Could a new variant of COVID emerge in China?

Could the rise of COVID-19 in China cause the emergence of a variant of the virus? Scientists aren’t sure, but they worry about the possibility. It would be similar to the omicron variant already circulating there, or a combination of types or something else entirely, they claim.

“China has a huge population and limited immunity. And those seem to be the conditions for the emergence of a new variant,” said Dr. Stuart Campbell Ray, an infectious disease expert at Johns Hopkins University.

Each new infection offers an opportunity for the virus to mutate, and the disease is spreading rapidly across China. The country of 1.4 billion people has already largely abandoned its “zero COVID” policy.

While vaccination rates there are generally high, booster shots are not so high, especially among the elderly. Nationally manufactured vaccines are less effective than Western RNA-type ones. And many of the vaccines were given more than a year ago, which means that immunity has waned.

The result? A favorable field for the virus to transform.

“When we see high infection rates, it is usually followed by the emergence of a new variant,” Ray said.

About three years ago, the original version of the virus left China and spread to the rest of the world. Then came the delta variant and then omicron and its descendants, which continue to plague the world to this day.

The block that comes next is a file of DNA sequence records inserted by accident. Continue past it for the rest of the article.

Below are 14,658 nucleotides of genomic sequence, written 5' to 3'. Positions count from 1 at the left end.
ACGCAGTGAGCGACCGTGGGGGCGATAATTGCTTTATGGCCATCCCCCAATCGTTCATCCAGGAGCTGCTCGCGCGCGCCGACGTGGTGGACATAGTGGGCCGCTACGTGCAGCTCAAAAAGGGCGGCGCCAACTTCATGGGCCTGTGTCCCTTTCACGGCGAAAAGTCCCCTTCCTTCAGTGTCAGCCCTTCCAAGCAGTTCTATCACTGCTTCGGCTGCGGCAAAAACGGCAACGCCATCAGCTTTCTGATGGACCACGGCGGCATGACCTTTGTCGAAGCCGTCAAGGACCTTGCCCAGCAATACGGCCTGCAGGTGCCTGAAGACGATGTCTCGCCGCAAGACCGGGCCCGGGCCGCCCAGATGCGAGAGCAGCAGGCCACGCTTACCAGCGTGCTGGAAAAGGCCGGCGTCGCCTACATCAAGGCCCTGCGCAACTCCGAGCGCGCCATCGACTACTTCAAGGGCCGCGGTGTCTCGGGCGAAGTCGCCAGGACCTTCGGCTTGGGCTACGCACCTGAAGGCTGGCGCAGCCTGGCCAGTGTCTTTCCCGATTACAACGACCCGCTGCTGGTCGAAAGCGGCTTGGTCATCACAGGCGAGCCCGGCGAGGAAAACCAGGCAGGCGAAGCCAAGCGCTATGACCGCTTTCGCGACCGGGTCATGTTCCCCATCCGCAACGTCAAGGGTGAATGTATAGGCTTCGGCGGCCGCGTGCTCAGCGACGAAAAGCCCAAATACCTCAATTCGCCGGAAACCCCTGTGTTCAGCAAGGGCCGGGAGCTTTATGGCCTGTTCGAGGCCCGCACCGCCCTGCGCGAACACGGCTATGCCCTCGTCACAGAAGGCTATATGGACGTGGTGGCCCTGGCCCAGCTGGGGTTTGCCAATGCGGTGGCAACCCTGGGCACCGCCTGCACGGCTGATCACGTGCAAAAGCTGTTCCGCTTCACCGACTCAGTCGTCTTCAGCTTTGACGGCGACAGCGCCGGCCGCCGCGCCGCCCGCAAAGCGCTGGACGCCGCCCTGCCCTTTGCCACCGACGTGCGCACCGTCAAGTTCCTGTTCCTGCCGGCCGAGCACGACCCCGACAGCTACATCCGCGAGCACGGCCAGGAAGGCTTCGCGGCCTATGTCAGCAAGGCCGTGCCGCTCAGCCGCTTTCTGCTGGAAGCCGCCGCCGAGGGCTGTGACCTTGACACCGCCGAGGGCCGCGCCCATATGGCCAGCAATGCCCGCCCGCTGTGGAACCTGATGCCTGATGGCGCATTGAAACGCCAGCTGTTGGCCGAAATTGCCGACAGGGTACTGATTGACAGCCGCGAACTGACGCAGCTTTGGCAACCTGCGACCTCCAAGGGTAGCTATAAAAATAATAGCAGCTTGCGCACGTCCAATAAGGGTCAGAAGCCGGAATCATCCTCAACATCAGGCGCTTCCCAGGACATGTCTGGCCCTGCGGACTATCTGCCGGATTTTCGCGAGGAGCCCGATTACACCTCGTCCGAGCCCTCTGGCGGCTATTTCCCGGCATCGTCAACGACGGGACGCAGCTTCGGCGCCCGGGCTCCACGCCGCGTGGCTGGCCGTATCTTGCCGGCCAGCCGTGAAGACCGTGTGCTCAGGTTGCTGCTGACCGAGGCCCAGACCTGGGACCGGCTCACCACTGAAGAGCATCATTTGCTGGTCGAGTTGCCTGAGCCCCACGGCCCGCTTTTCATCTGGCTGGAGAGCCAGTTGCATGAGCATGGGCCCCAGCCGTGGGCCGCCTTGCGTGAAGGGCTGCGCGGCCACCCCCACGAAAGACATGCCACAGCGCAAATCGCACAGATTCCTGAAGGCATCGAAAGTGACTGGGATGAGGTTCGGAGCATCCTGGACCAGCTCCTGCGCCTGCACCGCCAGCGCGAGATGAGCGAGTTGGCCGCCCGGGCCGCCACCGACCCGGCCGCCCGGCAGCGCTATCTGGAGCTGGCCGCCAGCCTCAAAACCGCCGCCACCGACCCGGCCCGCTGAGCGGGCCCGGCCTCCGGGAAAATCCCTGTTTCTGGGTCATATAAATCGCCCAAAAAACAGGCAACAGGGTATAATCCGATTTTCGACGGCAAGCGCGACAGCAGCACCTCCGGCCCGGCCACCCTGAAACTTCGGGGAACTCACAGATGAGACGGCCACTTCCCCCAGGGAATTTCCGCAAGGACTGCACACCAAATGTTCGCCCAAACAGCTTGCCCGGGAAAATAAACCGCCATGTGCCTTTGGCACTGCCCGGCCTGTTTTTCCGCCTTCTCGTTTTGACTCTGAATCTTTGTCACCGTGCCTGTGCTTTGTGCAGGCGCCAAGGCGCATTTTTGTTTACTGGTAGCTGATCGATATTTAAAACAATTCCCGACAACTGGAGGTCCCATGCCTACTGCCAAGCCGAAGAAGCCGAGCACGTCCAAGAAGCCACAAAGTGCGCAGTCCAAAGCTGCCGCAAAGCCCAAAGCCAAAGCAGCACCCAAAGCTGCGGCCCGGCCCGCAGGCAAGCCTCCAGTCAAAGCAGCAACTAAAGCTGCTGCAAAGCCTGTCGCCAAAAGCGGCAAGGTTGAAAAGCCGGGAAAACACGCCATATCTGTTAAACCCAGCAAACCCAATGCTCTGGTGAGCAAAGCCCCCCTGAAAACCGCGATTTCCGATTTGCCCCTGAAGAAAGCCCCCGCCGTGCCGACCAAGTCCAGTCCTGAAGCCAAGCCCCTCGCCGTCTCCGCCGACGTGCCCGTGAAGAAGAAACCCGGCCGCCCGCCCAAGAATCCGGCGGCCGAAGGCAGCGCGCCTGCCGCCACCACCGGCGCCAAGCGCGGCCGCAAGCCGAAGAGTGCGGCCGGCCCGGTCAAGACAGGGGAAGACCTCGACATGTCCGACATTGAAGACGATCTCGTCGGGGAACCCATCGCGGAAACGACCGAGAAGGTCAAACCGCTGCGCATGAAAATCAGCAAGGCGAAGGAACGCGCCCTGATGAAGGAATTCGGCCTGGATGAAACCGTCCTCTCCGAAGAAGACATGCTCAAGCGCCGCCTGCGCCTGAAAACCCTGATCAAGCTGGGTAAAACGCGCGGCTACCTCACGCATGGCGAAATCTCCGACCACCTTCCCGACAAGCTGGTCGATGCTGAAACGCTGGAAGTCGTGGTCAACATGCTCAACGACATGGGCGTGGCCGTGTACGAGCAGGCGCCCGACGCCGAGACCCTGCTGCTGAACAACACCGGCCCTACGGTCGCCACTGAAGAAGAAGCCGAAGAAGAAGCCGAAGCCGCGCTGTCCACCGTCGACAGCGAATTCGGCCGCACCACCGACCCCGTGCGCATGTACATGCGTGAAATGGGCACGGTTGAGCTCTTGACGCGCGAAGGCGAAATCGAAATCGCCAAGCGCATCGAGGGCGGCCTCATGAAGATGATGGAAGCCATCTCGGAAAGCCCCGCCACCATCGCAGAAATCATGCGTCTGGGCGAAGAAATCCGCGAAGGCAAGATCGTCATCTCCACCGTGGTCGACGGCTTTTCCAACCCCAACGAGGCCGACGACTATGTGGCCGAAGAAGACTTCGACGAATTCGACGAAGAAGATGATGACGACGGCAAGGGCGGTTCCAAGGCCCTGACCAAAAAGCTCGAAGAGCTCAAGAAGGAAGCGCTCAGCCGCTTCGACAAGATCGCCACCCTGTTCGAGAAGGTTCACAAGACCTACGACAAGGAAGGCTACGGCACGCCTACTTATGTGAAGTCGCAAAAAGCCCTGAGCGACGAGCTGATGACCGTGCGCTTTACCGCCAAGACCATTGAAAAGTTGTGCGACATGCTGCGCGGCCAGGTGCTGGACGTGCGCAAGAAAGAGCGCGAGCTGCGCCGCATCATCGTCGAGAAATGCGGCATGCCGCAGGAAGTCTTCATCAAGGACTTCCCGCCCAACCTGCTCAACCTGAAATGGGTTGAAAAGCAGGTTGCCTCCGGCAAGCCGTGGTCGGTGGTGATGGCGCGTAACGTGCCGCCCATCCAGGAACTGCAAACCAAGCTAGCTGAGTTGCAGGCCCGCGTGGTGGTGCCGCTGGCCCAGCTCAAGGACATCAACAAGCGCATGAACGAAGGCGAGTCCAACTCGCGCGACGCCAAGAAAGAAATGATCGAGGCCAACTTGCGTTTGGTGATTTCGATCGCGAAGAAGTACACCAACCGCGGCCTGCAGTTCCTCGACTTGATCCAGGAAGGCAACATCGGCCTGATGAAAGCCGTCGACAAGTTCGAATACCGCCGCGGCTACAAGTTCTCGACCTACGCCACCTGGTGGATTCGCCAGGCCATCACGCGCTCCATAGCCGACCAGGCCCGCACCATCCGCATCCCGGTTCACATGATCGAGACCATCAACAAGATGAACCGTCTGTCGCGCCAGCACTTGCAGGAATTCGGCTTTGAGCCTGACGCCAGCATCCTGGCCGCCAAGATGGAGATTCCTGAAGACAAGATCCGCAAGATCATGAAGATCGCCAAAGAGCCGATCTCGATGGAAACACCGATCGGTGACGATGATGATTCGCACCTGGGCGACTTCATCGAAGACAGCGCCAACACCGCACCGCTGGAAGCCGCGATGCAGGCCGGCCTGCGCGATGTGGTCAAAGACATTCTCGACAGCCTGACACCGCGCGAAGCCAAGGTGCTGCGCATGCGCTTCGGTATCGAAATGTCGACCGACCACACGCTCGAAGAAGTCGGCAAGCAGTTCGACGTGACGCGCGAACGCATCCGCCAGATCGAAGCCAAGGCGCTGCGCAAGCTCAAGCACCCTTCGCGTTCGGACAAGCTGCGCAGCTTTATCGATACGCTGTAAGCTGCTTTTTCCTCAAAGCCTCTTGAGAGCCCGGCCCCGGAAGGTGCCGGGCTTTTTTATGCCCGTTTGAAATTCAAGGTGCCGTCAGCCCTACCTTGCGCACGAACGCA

Dr. Shan-Lu Liu, who studies viruses at Ohio State University, noted that several omicron variants have been detected in China, including BF.7, which is highly adept at evading immunity and appears to be driving the new wave. of infections.

Experts agree that a particularly vulnerable population like China’s could prompt the virus to change. Ray likened the virus to a boxer who “learns to dodge the punches you throw at him and adapts to move around them.”

A big unknown is whether the new variant will cause more severe symptoms. Experts agree that there is no reason to think that the virus is getting milder over time.

“For the most part, the mildness of symptoms in the last six to 12 months in many parts of the world is due to immunity acquired from vaccines or infection, not because the virus has changed,” Ray said.

In China, the majority of the population has never been exposed to the coronavirus. Chinese vaccines are based on older technology that produces fewer antibodies, compared to Western ones.

Given this reality, it will be necessary to see if the virus follows the same pattern of evolution in China as that which emerged in other parts of the world after the application of the vaccines, commented Dr. Gagandeep Kang, a virus researcher at Christian Medical College in Vellore, India.

“Or there’s the possibility that the evolutionary path is totally different,” he added.


Correspondents Olivia Zhang and Dake Kang contributed to this story from Beijing.


The Associated Press receives support for its health and science coverage from the Howard Hughes Medical Institute’s Department of Science Education. The HPD is solely responsible for the content.

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